What is the real extent of Turkey’s COVID-19 crisis?
Medical professionals warn that Turkey’s COVID-19 crisis could be even more severe than official statistics suggest, as new restrictions come into effect to tackle record case numbers and Russia bans flights to the country. President Recep Tayyip Erdogan announced new measures on Tuesday after Turkey recorded 59,187 new cases the day before, among the highest in the world per capita and more than double the daily figure reported two weeks prior.
Merkel under fire over German COVID-19 lockdown law
German Chancellor Angela Merkel faced opposition on Wednesday to a plan to seek new powers to force coronavirus lockdowns on areas with high infection rates, with the imposition of curfews drawing particular fire given the country’s authoritarian past. As infections rise rapidly and hospital beds fill up, Merkel’s government is pushing parliament to change the Infection Protection Act to enable federal authorities to enforce restrictions even if regional leaders resist them. Reiner Haseloff, premier of the eastern state of Saxony-Anhalt, said it was more important to motivate people to cooperate in order to get infections under control rather than banning them from leaving home at night. “If no one cooperates anymore, then we have a problem. Then it doesn’t matter how many laws we make,” Haseloff, a member of Merkel’s Christian Democrats, told MDR television
‘Super-spreader’: Over 1,000 COVID positive at India’s Kumbh Mela
More than 1,000 people have tested positive for the coronavirus at the site of a major Hindu festival in India in two days, officials said, as huge crowds of mostly maskless devotees descend on the Ganges River in the northern Uttarakhand state. The virus was detected in the city of Haridwar, which lies along the river where the weeks-long Kumbh Mela, or the pitcher festival, is being observed, officials said. Of some 50,000 samples taken from people in Haridwar, 408 tested positive on Monday and 594 on Tuesday, the Uttarakhand government said.
Xanana Gusmão slaps mourners and sleeps in street outside Timor-Leste hospital in Covid-19 protest
The former prime minister of Timor-Leste Xanana Gusmão has been filmed slapping family members of a man who died in the capital, Dili, in what the government said was the country’s second Covid-related death. Gusmão – the young country’s first president and a national hero – disputes the government’s assertion that Armindo Borges, who died aged 47 on Sunday night, died from Covid-19, with Gusmão claiming he died from a stroke. Borges’s body has been kept in the Covid isolation room at the Vera Cruz health centre. Hundreds of protesters gathered outside the health centre on Monday, including Borges’s son. A video shows Gusmão arriving at the centre and repeatedly slapping the son in the face and also repeatedly and angrily slapping a woman, believed to be Borges’s sister. She is weeping as he hits her.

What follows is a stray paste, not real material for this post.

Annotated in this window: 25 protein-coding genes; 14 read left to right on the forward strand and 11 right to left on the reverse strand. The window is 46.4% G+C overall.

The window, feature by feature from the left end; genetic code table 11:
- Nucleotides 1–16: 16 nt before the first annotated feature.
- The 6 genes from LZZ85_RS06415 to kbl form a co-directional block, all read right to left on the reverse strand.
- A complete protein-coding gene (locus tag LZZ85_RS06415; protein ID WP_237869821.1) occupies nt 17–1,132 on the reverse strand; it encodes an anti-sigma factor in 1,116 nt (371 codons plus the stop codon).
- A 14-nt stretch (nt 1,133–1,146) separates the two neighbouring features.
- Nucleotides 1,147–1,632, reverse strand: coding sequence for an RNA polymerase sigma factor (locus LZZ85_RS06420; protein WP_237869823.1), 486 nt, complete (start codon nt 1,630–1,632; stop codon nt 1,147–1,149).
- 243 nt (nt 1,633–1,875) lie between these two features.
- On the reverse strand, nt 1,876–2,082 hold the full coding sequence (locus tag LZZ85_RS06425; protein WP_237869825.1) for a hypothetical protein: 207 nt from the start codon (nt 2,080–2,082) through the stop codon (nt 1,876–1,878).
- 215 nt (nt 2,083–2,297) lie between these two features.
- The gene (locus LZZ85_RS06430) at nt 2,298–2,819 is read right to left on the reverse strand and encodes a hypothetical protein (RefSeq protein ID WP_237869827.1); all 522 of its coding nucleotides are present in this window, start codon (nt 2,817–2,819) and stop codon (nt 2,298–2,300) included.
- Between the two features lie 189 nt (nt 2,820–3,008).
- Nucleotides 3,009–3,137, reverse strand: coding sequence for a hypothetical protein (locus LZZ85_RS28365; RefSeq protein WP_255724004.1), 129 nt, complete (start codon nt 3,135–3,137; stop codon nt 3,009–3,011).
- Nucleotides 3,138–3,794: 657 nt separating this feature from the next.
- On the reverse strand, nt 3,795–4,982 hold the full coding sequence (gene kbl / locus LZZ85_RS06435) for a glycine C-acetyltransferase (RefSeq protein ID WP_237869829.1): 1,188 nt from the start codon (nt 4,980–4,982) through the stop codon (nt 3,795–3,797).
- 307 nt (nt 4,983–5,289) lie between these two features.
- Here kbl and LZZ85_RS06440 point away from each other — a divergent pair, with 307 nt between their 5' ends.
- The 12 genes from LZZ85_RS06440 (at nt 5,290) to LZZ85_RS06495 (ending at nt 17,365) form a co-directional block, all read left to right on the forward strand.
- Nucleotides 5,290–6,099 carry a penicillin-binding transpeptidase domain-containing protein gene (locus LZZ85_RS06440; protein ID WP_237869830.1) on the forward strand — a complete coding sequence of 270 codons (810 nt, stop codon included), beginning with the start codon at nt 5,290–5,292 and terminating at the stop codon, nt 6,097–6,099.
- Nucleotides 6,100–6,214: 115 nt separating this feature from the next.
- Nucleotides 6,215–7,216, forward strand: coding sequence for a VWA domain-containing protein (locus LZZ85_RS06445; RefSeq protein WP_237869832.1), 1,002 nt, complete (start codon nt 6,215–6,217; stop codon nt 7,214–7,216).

More Londoners urged to take a test as Covid South African variant spreads to Barnet
Londoners have been urged to take a test as the South African variant spreads across capital. People living in an area of Barnet have been told a case of the variant of coronavirus was detected in the north London borough. It comes after initial cases were detected in Lambeth, Wandsworth and Southwark in south London. Teams of officials will go door-to-door in areas under the N3 postcode to deliver PCR test kits and a mobile testing unit will be set up in the car park of Finchley Central Station.
Battle to control South African Covid-19 variant in London
Londoners were today urged to get tested for Covid-19 to protect the city from the South African variant as surge testing was extended to a third borough. Residents in a “targeted area” within SE16 in Southwark are being urged to get a test after a case of the mutation was detected there. Additional testing sites, some of them mobile, are also being rolled out in Wandsworth and Lambeth where dozens of cases of the SA variant virus have been identified. Health chiefs believe the SA mutation may be more resistant to vaccines but the jabs, including the Oxford/AstraZeneca, Pfizer/BioNTech and Moderna inoculations which have been approved in the UK, are thought to still offer significant protection against severe disease.
COVID-19: Mix and match vaccine study extended to include Moderna and Novavax jabs
A study assessing the benefits of mixing and matching coronavirus vaccines has been extended to include the Moderna and Novavax jabs. The Com-Cov study, led by the University of Oxford, has been investigating the immune responses of volunteers given a dose of the AstraZeneca vaccine followed by the Pfizer jab - and vice versa.
Covid-19 cases in healthcare staff fell dramatically after vaccines – Government
The percentage of positive cases of Covid-19 among healthcare workers has fallen dramatically since the State’s vaccination programme began, the Government has said. The figure has fallen from 10 per cent of all cases in December, down to just two per cent in the latest 14-day report. A senior official at the Department of an Taoiseach Elizabeth Canavan told a media briefing on Covid-19 at Government Buildings that other metrics also showed a positive downward trend.